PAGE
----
“It’s just something I didn’t get around to doing ’cause I was doing so many other things,” says Bates. “In retrospect, I wish I’d have done it. And I have lesson plans. They’re in my computer and the principal can read them anytime he wants. I believe in lesson plans. I follow them. I just don’t need to print them out and have them right in front of me like I’m reading from a script.”
To realize the significance of an unsatisfactory evaluation you need to know a little something about CPS probationary policies, so bear with me, readers.
Basically, probationary teachers—that is, those with less than four years in the classroom—have no tenure rights. They have their jobs on a year-to-year basis and can be fired without much of an explanation.
Moreover, probationary teachers who are given unsatisfactory evaluations and who are not rehired at their schools are slapped with a do-not-hire designation. Principals can hire back teachers evaluated as unsatisfactory, but if they don’t, the teachers are essentially banned from ever teaching anywhere in the CPS system.
Traditionally, CPS reserved its do-not-hire designation for really bad people who do really bad things, like abusing their students.
But last year, then-schools CEO Ron Huberman expanded the designation to include probationary teachers with unsatisfactory ratings whose schools decide not to rehire them. So now do-not-hire includes people who don’t put their lesson plans in the red folder.
One more time: thank you, Mr. Huberman, for all the wonderful things you did for the schools.
Anyway, Bates met with Williams on March 3 to talk about the evaluation. “I had two questions,” she says. “One is, ‘What is it about my teaching that you consider so bad?’ And the other is, ‘Are you planning to hire me back?’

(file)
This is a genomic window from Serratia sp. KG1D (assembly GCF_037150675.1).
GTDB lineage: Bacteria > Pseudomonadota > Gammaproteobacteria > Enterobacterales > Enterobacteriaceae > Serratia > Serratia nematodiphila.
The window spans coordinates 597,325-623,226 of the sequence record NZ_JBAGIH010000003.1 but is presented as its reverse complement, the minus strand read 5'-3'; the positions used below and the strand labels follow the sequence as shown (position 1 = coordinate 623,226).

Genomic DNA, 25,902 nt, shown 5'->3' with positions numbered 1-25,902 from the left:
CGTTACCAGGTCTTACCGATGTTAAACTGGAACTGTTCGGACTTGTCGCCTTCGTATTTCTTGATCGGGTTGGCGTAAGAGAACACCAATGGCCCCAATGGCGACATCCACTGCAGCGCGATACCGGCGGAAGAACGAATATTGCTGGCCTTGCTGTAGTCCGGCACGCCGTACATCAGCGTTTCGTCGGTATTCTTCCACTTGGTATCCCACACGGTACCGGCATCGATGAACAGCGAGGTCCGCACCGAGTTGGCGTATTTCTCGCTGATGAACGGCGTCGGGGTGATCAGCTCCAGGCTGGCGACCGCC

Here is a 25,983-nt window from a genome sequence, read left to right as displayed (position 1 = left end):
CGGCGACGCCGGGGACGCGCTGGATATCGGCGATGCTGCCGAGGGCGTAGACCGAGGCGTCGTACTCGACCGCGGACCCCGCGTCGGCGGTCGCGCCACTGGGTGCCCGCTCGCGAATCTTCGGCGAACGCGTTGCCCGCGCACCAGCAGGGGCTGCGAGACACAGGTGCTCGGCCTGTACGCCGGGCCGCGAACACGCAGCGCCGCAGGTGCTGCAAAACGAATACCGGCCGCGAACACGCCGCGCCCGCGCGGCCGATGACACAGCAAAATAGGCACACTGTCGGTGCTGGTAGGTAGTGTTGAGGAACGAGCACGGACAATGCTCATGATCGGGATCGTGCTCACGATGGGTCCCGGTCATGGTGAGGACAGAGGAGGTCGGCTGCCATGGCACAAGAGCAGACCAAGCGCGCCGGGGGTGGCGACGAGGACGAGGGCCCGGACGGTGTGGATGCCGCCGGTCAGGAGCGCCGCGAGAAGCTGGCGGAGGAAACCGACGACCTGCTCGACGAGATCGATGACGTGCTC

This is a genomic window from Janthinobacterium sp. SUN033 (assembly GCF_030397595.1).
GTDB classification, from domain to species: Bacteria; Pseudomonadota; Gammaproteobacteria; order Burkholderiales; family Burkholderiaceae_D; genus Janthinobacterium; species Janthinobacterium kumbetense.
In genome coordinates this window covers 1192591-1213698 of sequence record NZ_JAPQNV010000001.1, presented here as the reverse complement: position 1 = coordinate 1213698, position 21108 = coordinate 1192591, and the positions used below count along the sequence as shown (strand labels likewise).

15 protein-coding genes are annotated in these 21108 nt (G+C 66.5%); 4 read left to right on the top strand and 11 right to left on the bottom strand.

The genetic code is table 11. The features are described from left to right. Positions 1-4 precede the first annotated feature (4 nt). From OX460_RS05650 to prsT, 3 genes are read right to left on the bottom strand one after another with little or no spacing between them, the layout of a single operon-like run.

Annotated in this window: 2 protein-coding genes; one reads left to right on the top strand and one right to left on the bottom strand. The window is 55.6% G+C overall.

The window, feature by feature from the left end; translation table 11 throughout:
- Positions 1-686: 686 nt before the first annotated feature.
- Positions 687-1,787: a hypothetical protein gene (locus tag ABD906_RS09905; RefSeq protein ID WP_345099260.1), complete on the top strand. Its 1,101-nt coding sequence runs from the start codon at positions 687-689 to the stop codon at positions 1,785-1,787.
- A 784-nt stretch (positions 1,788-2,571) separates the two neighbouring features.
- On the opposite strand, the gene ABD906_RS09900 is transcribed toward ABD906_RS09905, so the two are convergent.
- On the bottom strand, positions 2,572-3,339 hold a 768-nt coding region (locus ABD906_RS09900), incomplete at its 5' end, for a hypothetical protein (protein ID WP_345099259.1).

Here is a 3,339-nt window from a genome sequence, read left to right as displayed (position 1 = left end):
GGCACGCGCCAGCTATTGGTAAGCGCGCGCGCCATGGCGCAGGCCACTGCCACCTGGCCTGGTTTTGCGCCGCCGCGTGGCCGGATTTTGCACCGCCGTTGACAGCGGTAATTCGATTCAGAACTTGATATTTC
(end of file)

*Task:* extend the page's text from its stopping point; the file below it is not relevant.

“He told me he hadn’t made up his mind about bringing me back,” says Bates. “He also told me that I seemed frustrated. I said, ‘Of course I am. My kids come in at a fourth-grade reading level. I want them to do better. Anyone would be frustrated. But that doesn’t tell me about my teaching.'” She says he didn’t have a response.
All told, Williams fired seven teachers, roughly a quarter of the staff. In addition to Bates, four others were probationary teachers who now face lifelong bans. Two of them tell me that Williams’s evaluation cited them for not putting the lesson plans in the folder.
On May 16, about 100 students walked out of Austin Polytech in a show of support for the ousted teachers.
Two days later Williams called Bates to his office and handed her a letter from Flavia Hernández, the CPS chief officer for P-12 management, informing Bates that she had been “temporarily reassigned” to an administrative office pending “the result of an investigation of the incident/matter in question.” The letter doesn’t say what the “incident/matter in question” actually is. Hernández did not respond to my call for comment.
Once he’d delivered the letter, Williams led Bates back to her classroom to get her jacket and purse. “This is a school day and there’s students in the classroom,” she says. “They’re asking me, ‘Ms. Bates, where you going?’ I could only tell them, ‘I got to go.'”